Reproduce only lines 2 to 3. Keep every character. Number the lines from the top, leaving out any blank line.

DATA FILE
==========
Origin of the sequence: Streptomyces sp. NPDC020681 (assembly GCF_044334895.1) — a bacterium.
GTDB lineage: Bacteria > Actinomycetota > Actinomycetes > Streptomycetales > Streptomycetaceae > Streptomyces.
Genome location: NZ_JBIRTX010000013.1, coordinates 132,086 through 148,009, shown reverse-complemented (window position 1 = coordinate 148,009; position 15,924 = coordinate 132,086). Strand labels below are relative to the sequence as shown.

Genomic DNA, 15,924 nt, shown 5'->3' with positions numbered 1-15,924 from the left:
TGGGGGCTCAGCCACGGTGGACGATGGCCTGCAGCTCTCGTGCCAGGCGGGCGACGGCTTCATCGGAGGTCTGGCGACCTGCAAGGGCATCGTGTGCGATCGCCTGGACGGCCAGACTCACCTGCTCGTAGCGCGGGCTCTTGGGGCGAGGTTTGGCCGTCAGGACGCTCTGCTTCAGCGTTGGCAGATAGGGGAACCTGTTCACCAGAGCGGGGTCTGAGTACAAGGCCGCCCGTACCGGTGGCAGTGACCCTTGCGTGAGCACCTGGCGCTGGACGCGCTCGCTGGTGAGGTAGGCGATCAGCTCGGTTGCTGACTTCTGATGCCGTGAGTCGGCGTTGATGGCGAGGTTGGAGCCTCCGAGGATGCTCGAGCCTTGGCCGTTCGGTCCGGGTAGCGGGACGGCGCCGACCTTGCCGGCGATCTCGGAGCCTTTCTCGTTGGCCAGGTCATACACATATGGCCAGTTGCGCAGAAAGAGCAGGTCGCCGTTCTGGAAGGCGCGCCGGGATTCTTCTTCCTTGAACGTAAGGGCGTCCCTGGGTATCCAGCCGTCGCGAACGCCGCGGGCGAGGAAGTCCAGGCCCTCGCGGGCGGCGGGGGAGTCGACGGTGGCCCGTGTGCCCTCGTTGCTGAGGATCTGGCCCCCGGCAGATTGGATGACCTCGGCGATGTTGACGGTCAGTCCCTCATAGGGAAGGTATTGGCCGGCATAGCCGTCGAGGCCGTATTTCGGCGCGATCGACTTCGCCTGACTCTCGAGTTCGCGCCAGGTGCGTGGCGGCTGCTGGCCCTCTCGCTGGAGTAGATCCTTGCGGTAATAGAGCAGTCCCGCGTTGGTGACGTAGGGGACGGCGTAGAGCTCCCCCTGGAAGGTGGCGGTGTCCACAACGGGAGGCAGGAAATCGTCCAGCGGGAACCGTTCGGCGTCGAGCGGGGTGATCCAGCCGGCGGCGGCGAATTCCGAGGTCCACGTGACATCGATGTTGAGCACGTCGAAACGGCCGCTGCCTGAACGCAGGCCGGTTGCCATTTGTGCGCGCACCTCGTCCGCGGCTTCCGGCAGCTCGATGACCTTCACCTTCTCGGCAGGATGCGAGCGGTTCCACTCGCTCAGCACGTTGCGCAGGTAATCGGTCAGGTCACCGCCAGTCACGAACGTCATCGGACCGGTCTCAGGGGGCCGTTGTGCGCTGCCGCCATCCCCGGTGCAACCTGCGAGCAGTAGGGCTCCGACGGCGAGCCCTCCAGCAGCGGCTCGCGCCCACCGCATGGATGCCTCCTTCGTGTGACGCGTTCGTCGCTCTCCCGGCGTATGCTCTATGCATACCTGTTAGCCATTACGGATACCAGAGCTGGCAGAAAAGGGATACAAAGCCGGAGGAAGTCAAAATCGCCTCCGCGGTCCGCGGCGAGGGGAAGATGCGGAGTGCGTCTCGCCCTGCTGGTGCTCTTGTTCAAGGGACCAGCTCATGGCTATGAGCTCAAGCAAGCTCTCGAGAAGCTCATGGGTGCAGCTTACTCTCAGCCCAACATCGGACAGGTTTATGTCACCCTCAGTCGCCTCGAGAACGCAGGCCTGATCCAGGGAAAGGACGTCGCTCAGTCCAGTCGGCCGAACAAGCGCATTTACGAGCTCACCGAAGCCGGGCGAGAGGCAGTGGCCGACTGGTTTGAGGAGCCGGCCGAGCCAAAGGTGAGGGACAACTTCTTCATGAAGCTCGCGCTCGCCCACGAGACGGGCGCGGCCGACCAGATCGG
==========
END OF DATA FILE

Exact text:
GTDB lineage: Bacteria > Actinomycetota > Actinomycetes > Streptomycetales > Streptomycetaceae > Streptomyces.
Genome location: NZ_JBIRTX010000013.1, coordinates 132,086 through 148,009, shown reverse-complemented (window position 1 = coordinate 148,009; position 15,924 = coordinate 132,086). Strand labels below are relative to the sequence as shown.